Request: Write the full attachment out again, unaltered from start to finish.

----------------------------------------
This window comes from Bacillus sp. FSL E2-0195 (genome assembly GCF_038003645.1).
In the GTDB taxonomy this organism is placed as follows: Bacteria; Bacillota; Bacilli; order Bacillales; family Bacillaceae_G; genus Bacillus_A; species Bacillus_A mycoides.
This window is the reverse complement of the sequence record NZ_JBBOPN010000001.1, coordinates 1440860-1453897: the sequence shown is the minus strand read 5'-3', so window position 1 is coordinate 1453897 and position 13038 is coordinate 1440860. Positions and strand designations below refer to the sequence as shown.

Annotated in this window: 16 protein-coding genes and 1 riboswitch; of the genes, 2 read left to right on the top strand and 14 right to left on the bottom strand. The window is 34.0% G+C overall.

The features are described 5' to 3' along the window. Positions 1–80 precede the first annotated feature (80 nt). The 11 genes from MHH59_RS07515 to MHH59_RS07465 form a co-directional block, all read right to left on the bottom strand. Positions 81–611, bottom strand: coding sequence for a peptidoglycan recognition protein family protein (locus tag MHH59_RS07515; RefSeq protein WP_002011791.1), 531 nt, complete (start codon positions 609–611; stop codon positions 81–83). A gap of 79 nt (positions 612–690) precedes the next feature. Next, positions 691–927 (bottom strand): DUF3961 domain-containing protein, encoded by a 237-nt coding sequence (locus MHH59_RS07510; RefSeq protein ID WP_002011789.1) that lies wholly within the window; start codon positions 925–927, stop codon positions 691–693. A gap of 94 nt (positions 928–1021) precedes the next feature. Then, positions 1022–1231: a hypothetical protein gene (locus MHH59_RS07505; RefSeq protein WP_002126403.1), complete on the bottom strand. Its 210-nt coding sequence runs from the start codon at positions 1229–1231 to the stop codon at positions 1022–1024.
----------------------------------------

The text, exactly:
This window comes from Bacillus sp. FSL E2-0195 (genome assembly GCF_038003645.1).
In the GTDB taxonomy this organism is placed as follows: Bacteria; Bacillota; Bacilli; order Bacillales; family Bacillaceae_G; genus Bacillus_A; species Bacillus_A mycoides.
This window is the reverse complement of the sequence record NZ_JBBOPN010000001.1, coordinates 1440860-1453897: the sequence shown is the minus strand read 5'-3', so window position 1 is coordinate 1453897 and position 13038 is coordinate 1440860. Positions and strand designations below refer to the sequence as shown.

Annotated in this window: 16 protein-coding genes and 1 riboswitch; of the genes, 2 read left to right on the top strand and 14 right to left on the bottom strand. The window is 34.0% G+C overall.

The features are described 5' to 3' along the window. Positions 1–80 precede the first annotated feature (80 nt). The 11 genes from MHH59_RS07515 to MHH59_RS07465 form a co-directional block, all read right to left on the bottom strand. Positions 81–611, bottom strand: coding sequence for a peptidoglycan recognition protein family protein (locus tag MHH59_RS07515; RefSeq protein WP_002011791.1), 531 nt, complete (start codon positions 609–611; stop codon positions 81–83). A gap of 79 nt (positions 612–690) precedes the next feature. Next, positions 691–927 (bottom strand): DUF3961 domain-containing protein, encoded by a 237-nt coding sequence (locus MHH59_RS07510; RefSeq protein ID WP_002011789.1) that lies wholly within the window; start codon positions 925–927, stop codon positions 691–693. A gap of 94 nt (positions 928–1021) precedes the next feature. Then, positions 1022–1231: a hypothetical protein gene (locus MHH59_RS07505; RefSeq protein WP_002126403.1), complete on the bottom strand. Its 210-nt coding sequence runs from the start codon at positions 1229–1231 to the stop codon at positions 1022–1024.